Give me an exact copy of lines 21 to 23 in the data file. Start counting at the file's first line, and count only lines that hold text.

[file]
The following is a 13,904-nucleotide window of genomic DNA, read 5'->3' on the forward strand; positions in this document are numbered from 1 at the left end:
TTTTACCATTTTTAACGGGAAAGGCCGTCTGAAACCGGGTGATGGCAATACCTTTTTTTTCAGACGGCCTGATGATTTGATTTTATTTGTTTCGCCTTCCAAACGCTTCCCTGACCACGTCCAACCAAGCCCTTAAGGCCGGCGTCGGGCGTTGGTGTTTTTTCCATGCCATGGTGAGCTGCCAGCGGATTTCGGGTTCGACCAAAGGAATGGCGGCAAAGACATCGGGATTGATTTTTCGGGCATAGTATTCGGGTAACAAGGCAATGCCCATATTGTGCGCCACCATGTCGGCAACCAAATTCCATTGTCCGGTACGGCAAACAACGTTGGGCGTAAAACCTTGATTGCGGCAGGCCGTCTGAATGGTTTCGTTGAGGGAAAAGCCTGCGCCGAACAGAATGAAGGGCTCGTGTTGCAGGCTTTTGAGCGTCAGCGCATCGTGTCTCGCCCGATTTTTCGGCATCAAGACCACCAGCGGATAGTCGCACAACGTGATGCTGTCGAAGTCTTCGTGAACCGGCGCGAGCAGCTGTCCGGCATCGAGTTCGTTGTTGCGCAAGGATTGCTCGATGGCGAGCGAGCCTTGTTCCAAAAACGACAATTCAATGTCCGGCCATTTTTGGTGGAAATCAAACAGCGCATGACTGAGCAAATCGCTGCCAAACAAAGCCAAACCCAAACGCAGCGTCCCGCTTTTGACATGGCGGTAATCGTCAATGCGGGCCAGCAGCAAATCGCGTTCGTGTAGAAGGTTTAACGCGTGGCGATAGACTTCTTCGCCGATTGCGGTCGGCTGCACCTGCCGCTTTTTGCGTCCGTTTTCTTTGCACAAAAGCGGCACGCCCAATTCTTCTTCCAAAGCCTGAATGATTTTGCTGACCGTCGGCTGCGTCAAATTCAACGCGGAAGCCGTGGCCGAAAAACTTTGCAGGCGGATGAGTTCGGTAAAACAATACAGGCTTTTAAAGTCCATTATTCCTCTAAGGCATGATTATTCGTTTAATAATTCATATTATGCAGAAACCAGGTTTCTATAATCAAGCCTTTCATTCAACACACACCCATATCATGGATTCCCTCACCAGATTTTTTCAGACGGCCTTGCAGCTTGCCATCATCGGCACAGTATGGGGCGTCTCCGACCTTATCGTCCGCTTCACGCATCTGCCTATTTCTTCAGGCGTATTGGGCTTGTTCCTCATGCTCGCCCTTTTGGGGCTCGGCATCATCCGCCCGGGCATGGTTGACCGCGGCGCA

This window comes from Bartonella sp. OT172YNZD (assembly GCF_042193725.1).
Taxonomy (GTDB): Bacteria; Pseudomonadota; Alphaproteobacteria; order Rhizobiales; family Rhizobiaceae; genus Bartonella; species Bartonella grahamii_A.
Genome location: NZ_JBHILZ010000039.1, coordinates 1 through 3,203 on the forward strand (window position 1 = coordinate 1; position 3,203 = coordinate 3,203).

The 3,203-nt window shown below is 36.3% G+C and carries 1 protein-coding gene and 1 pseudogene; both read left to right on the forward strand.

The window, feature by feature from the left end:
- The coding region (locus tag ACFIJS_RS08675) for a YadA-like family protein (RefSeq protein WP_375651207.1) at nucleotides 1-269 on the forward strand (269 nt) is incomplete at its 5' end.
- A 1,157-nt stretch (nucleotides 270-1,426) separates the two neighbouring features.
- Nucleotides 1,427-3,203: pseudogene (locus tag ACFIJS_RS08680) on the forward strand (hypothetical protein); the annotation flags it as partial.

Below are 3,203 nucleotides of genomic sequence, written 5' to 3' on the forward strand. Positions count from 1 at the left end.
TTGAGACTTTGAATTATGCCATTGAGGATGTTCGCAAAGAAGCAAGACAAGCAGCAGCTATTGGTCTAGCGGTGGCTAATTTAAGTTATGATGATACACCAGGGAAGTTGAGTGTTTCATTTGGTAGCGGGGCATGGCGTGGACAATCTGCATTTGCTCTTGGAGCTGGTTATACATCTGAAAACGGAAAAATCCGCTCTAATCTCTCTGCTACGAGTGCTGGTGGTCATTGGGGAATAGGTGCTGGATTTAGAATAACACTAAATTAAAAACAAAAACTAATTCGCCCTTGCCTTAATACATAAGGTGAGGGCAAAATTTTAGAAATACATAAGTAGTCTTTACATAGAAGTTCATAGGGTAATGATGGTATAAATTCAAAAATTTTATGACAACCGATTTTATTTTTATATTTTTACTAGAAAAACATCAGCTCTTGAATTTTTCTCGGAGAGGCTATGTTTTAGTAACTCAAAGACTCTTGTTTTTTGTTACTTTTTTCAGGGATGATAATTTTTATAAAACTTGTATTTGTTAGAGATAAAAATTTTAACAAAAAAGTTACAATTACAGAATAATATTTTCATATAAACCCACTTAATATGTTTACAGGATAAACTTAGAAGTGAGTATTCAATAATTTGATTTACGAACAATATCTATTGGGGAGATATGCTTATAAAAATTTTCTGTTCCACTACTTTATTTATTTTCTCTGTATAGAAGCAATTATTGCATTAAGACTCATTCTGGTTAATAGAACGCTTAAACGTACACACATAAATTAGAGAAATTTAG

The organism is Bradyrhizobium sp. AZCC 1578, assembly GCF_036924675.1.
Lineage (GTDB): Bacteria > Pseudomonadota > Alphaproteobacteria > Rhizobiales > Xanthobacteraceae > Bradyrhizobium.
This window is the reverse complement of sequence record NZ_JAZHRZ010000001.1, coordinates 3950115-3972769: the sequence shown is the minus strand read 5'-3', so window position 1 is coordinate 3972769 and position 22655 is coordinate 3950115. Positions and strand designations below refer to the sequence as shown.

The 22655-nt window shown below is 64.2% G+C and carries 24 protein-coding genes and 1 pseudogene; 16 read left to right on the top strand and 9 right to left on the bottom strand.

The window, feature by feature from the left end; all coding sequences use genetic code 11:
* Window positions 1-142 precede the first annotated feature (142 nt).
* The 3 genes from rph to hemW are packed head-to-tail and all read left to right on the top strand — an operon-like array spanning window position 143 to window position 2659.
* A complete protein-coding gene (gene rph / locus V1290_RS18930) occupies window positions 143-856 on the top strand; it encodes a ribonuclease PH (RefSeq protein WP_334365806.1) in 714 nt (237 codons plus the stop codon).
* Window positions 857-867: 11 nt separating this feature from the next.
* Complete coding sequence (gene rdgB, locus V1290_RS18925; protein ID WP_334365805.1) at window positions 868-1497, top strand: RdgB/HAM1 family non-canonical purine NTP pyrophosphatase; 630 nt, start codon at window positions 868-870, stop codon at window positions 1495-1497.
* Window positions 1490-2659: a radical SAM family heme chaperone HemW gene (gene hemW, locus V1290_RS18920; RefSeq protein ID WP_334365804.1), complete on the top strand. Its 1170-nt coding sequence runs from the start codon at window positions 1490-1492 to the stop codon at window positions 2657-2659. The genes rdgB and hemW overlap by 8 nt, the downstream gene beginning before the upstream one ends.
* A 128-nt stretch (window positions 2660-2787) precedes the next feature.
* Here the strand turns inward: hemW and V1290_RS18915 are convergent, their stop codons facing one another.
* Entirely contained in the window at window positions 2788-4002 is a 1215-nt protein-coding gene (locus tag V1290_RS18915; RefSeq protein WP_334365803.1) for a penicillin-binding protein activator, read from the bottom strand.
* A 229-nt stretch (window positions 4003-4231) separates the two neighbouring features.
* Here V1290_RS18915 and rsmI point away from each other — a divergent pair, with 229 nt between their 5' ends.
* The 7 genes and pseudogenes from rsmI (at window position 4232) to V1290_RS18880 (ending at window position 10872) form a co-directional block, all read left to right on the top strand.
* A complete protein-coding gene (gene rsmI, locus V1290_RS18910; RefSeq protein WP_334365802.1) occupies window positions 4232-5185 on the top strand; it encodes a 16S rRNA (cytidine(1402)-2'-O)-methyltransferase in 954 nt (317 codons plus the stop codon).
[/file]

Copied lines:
* Window positions 857-867: 11 nt separating this feature from the next.
* Complete coding sequence (gene rdgB, locus V1290_RS18925; protein ID WP_334365805.1) at window positions 868-1497, top strand: RdgB/HAM1 family non-canonical purine NTP pyrophosphatase; 630 nt, start codon at window positions 868-870, stop codon at window positions 1495-1497.
* Window positions 1490-2659: a radical SAM family heme chaperone HemW gene (gene hemW, locus V1290_RS18920; RefSeq protein ID WP_334365804.1), complete on the top strand. Its 1170-nt coding sequence runs from the start codon at window positions 1490-1492 to the stop codon at window positions 2657-2659. The genes rdgB and hemW overlap by 8 nt, the downstream gene beginning before the upstream one ends.